Updated February 29th, 2024 at 12:43 IST

Security experts back India's UN funding cut, urges withdrawal from peacekeeping until UN reforms

Amidst India's decision to reduce contributions to the UN and international bodies, homeland security experts advocate for reconsidering participation with UN.

Reported by: Yuvraj Tyagi
United Nations | Image:United Nations
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New Delhi: Amidst India's decision to cut its contributions to the United Nations and other international bodies, experts of the nation’s homeland security are calling for a withdrawal from peacekeeping missions globally. The development comes when New Delhi is pushing for permanent membership in the UN Security Council. 

Captain (Retd) SB Tyagi, Chief Councilor at ICISSM, known for his work on India’s industrial, cyber and homeland security, recently spoke with Republic and expressed his support for reducing the funding provided to the United Nations by New Delhi. According to Captain Tyagi, India should reanalyze its participation in UN-mandated peacekeeping missions, while emphasizing that India's resources should not be squandered on endeavors where its stature is not duly recognized. 

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India’s financial outlook and debate over strategy 

Notably, India announced a substantial 35.16 percent reduction in funding for international bodies, including the UN, in its interim budget for 2024-25, presented to the parliament by Finance Minister Nirmala Sitharaman. The move is part of India's broader fiscal strategy aimed at rationalizing expenditures and prioritizing areas aligned with national interests.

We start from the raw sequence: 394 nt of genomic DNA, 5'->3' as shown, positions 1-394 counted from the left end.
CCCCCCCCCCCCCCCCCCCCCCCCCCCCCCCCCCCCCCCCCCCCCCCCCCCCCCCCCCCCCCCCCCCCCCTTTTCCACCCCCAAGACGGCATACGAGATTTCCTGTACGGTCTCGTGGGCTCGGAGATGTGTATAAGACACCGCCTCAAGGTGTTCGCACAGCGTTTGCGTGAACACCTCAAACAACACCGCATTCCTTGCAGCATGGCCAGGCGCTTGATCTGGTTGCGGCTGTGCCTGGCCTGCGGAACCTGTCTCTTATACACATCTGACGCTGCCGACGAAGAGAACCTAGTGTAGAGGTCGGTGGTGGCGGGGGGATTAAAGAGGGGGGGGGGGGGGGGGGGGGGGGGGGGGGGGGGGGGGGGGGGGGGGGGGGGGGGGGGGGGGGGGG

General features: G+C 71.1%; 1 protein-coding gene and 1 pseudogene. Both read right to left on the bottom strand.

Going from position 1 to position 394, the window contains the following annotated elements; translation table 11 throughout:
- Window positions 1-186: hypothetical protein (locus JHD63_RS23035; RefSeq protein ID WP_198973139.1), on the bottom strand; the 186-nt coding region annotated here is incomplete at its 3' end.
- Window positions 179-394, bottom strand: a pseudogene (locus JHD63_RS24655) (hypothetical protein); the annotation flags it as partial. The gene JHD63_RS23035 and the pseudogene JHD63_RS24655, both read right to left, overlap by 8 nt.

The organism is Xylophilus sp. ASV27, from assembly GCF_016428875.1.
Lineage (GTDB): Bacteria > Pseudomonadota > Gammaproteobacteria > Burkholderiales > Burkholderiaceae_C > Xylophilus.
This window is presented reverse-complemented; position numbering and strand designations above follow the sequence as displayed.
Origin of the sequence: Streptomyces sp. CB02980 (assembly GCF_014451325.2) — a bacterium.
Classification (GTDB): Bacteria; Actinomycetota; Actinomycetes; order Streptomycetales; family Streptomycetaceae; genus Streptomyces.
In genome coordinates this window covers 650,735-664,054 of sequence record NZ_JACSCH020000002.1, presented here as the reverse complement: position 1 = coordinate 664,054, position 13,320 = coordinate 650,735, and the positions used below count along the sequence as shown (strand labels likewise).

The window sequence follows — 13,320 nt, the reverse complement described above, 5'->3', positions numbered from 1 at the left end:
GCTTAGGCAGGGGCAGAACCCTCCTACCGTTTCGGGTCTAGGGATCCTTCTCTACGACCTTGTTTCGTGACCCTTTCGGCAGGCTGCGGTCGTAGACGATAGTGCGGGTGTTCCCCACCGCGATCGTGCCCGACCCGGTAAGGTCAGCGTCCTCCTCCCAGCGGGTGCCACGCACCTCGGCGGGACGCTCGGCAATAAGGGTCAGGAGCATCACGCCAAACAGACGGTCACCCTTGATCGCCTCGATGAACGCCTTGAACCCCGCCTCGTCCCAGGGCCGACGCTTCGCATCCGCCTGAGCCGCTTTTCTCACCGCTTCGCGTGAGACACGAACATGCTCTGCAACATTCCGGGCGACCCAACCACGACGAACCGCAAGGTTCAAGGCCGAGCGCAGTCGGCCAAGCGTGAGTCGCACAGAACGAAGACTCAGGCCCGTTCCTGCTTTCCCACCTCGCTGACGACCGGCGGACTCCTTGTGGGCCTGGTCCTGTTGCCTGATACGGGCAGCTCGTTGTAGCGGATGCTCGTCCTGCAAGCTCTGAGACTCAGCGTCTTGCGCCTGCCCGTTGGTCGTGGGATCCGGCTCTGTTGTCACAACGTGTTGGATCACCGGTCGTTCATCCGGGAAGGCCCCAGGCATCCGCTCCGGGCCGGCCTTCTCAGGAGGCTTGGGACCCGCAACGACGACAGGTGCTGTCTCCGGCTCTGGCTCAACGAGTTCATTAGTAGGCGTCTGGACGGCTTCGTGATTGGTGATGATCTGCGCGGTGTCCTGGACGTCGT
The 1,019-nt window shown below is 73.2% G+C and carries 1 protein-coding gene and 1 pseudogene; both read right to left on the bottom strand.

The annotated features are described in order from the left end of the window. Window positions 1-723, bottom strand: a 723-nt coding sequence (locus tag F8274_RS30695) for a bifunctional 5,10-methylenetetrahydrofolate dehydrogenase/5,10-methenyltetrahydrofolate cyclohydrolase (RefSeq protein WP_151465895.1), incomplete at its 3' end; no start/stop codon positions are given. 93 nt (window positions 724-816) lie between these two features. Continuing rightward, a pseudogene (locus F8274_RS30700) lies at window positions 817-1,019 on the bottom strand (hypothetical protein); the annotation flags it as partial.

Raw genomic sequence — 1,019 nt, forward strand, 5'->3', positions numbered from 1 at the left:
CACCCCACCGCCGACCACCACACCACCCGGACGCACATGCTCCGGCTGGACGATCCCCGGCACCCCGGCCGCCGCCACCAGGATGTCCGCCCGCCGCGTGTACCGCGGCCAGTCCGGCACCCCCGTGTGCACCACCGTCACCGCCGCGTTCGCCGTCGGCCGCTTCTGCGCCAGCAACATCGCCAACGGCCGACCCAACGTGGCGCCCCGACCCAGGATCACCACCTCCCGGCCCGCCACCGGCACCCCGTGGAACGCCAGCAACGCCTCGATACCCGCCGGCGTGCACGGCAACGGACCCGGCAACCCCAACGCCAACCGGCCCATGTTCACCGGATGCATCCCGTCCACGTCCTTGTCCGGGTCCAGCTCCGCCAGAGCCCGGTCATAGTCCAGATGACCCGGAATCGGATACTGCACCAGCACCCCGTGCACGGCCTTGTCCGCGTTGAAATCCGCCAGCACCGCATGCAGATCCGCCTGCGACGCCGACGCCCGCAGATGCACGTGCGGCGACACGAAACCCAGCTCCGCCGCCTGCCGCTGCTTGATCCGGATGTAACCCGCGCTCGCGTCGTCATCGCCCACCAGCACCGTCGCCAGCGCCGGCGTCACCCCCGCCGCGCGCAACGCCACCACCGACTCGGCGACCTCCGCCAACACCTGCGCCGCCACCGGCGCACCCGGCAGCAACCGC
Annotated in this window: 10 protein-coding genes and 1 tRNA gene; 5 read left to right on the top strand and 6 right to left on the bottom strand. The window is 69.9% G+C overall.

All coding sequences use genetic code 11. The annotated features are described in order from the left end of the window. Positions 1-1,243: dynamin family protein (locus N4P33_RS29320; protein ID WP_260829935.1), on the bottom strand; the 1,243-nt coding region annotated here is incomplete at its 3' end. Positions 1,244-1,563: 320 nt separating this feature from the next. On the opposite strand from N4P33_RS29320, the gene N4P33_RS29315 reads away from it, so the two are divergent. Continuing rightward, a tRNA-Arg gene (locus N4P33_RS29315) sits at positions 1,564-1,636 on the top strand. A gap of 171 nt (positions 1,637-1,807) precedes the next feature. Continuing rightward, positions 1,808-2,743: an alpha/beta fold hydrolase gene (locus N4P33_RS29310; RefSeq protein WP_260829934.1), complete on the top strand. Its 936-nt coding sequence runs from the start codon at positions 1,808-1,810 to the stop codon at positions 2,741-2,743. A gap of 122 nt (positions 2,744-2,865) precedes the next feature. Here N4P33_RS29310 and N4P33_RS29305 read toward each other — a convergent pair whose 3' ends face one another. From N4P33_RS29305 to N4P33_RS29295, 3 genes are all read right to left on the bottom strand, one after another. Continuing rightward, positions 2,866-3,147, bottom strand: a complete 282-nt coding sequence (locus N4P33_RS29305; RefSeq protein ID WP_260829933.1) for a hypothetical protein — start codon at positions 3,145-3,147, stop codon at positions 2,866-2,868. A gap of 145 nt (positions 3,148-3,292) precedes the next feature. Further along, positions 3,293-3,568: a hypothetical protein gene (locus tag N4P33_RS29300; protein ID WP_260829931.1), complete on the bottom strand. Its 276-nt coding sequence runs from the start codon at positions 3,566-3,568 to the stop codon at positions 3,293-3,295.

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New Delhi’s decision to curtail its contributions to multilateral entities has ignited a debate within policy circles and among international observers. While proponents argue that India's reduced funding reflects a prudent fiscal approach and a stance against inequities within the UN system, critics question the strategic implications of withdrawing from peacekeeping missions at a time when India is actively seeking a permanent seat on the UN Security Council. 

India seeks UN reforms to deal with geopolitical realities 

India, a member of the Group of Four (G4) nations alongside Brazil, Germany, and Japan, has been advocating for comprehensive UN reforms, including expanding the Security Council to reflect contemporary geopolitical realities. The juxtaposition of India's efforts to reform the UN with its decision to scale back funding for international bodies has raised concerns about the coherence of India's diplomatic strategy. 

India's stature as the world's fifth-largest economy, with a GDP of US$4.1 trillion, underscores its growing influence on the global stage. Despite its economic prowess and significant contributions to UN peacekeeping operations, India's bid for permanent membership in the UNSC has encountered obstacles, primarily due to the reluctance of existing P5 members to cede power.

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India's role as a major contributor to UN peacekeeping efforts cannot be overstated. Over the past seven decades, India has deployed more than 200,000 military and police personnel to various peacekeeping missions worldwide, exemplifying its commitment to global peace and security. As of November 30, 2023, India ranks as the third-highest troop contributor to UN peacekeeping efforts, behind only Nepal and Bangladesh.  

India's nuanced approach to its engagement with the United Nations reflects the complexities of its foreign policy objectives. While the decision to reduce funding for international bodies underscores India's concerns about inequities within the UN system, the debate over its continued participation in peacekeeping missions underscores the challenges inherent in balancing national interests with global responsibilities. As India continues to assert its aspirations for a more inclusive and equitable international order, its contributions to UN peacekeeping remain a cornerstone of its commitment to global stability and security. 

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Published February 29th, 2024 at 12:43 IST